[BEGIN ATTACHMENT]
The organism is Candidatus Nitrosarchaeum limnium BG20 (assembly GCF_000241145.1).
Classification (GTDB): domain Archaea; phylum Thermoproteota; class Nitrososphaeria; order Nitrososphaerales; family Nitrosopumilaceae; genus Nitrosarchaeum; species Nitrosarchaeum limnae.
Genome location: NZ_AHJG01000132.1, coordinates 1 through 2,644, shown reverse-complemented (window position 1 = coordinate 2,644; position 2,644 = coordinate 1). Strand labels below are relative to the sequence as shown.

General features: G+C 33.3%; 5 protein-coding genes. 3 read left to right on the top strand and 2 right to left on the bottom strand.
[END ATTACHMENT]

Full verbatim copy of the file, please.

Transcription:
The organism is Candidatus Nitrosarchaeum limnium BG20 (assembly GCF_000241145.1).
Classification (GTDB): domain Archaea; phylum Thermoproteota; class Nitrososphaeria; order Nitrososphaerales; family Nitrosopumilaceae; genus Nitrosarchaeum; species Nitrosarchaeum limnae.
Genome location: NZ_AHJG01000132.1, coordinates 1 through 2,644, shown reverse-complemented (window position 1 = coordinate 2,644; position 2,644 = coordinate 1). Strand labels below are relative to the sequence as shown.

General features: G+C 33.3%; 5 protein-coding genes. 3 read left to right on the top strand and 2 right to left on the bottom strand.